David L Ulin
Release Date: 01 July 2013
This is an album with roots, with a sense of place, of interaction, a record made by grown-ups who understand more than a little something of their place within the world.London Calling
is the great album to emerge from the 1970s British punk scene, a record that transcends its place and time to become a universal expression of both rage and hope. A deeply political record (Kick over the wall / cause governments to fall), it is also a profound musical statement, in which the Clash shed their status as noisy punkers and quite literally explode outward, trying on a variety of forms and genres from 1950s style R & B to rockabilly, reggae, and authentic rock. What's so astonishing about London Calling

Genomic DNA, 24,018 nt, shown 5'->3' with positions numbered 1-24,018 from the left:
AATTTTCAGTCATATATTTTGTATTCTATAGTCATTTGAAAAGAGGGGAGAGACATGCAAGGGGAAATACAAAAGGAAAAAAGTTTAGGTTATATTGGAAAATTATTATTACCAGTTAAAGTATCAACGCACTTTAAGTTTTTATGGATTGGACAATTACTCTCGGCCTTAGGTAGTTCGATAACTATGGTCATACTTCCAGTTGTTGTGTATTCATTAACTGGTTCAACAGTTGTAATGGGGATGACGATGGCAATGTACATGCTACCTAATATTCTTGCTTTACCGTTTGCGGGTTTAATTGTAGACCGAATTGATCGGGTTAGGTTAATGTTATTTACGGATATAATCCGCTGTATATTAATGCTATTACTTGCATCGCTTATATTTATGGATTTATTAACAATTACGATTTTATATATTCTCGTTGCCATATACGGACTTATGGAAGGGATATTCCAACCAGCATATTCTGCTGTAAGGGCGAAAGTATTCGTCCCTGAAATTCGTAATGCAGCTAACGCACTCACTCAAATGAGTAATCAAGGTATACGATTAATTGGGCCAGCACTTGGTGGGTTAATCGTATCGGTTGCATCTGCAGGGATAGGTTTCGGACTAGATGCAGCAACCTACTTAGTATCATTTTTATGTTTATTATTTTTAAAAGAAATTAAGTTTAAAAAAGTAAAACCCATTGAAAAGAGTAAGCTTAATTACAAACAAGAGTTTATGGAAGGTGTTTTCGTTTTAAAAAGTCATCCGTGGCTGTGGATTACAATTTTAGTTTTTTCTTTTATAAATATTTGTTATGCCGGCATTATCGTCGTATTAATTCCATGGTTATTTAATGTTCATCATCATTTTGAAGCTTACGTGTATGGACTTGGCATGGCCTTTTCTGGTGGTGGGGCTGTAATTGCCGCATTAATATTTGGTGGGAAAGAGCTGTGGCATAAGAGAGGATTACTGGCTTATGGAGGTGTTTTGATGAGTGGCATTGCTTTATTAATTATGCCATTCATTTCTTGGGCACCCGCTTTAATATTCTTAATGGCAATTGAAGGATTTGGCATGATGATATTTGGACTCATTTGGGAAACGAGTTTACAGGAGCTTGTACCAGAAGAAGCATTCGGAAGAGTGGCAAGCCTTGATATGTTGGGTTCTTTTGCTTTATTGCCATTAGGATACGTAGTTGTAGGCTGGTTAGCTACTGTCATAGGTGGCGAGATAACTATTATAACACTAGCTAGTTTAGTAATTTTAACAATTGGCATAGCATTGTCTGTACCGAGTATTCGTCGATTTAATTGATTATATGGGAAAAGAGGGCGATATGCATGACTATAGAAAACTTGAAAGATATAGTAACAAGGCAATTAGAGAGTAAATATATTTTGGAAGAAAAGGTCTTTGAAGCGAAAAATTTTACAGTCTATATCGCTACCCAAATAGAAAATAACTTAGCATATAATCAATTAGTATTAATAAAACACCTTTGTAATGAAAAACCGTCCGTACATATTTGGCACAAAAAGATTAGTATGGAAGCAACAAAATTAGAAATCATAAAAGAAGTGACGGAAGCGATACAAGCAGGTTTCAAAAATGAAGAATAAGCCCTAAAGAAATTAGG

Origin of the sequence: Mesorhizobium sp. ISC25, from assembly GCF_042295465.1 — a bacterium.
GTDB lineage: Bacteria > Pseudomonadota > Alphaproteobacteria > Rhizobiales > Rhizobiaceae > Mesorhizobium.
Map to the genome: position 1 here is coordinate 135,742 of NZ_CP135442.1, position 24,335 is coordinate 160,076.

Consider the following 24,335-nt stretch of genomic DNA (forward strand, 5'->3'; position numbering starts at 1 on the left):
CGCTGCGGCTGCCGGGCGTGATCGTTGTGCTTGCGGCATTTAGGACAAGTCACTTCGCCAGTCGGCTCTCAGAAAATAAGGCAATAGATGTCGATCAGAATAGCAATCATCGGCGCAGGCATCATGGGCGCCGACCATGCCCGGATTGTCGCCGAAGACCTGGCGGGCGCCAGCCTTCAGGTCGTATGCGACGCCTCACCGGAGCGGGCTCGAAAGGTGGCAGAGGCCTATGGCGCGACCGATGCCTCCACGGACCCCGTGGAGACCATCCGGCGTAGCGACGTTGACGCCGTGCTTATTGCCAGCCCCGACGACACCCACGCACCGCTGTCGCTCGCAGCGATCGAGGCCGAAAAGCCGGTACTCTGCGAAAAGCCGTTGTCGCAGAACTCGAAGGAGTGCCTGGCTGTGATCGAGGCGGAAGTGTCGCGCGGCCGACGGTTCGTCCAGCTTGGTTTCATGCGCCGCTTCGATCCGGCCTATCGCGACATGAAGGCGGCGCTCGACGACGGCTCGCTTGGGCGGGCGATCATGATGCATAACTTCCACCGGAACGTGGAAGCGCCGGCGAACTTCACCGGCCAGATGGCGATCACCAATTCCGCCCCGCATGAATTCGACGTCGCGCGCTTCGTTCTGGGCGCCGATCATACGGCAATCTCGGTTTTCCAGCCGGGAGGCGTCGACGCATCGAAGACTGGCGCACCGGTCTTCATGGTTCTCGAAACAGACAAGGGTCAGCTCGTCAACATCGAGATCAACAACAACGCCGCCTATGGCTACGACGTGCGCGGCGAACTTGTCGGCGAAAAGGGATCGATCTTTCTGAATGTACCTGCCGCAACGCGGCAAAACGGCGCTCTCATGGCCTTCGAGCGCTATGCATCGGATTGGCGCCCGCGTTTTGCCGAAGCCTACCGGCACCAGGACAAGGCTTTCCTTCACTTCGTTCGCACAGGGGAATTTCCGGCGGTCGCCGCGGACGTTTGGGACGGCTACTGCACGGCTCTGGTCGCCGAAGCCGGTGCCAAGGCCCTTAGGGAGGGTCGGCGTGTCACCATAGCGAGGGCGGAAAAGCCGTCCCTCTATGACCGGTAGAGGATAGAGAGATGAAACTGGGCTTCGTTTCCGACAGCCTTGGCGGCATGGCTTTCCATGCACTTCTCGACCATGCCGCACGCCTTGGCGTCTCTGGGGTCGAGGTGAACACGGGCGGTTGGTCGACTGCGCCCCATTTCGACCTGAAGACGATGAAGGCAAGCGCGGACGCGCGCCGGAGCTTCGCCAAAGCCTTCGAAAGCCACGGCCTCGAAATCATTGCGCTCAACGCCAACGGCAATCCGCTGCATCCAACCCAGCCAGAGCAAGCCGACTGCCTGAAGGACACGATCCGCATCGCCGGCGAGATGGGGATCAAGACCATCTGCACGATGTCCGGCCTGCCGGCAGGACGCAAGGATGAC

is its aura of possibility, the way we can feel, at nearly every instant, the propulsive tension of a band pushing beyond its own parameters, exploring the limits of creativity and control. It is this that makes the album sound so urgent nearly a quarter century after its original release.
This book focuses on the album's coherent vision, which melds references to Montgomery Clift, the Spanish Civil War, Madison Avenue advertising culture, neo-fascism, and British racial politics, as well as the quiet desperation embodied by songs like Lost in the Supermarket, Hateful, and Train in Vain. Coming out of what was, by any standard, an insular culture - first generation British punk - built on shock value and adolescent rebellion, London Calling
remains a strikingly mature declaration of allegiance to a more extensive bohemian ethos, in which punk becomes one part of a continuum, rather than the literal end of everything, the 'No future' of Johnny Rotten rants. This is an album with roots, in other words, with a sense of place, of interaction, a record made by grown-ups who understand more than a little something of their place within the world.
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